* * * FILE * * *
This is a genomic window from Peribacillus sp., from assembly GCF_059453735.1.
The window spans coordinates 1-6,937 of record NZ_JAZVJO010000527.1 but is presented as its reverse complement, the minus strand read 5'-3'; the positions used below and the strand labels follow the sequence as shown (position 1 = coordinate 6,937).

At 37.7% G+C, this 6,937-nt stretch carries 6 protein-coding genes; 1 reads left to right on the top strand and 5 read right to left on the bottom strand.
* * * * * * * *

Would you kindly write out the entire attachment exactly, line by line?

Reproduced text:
This is a genomic window from Peribacillus sp., from assembly GCF_059453735.1.
The window spans coordinates 1-6,937 of record NZ_JAZVJO010000527.1 but is presented as its reverse complement, the minus strand read 5'-3'; the positions used below and the strand labels follow the sequence as shown (position 1 = coordinate 6,937).

At 37.7% G+C, this 6,937-nt stretch carries 6 protein-coding genes; 1 reads left to right on the top strand and 5 read right to left on the bottom strand.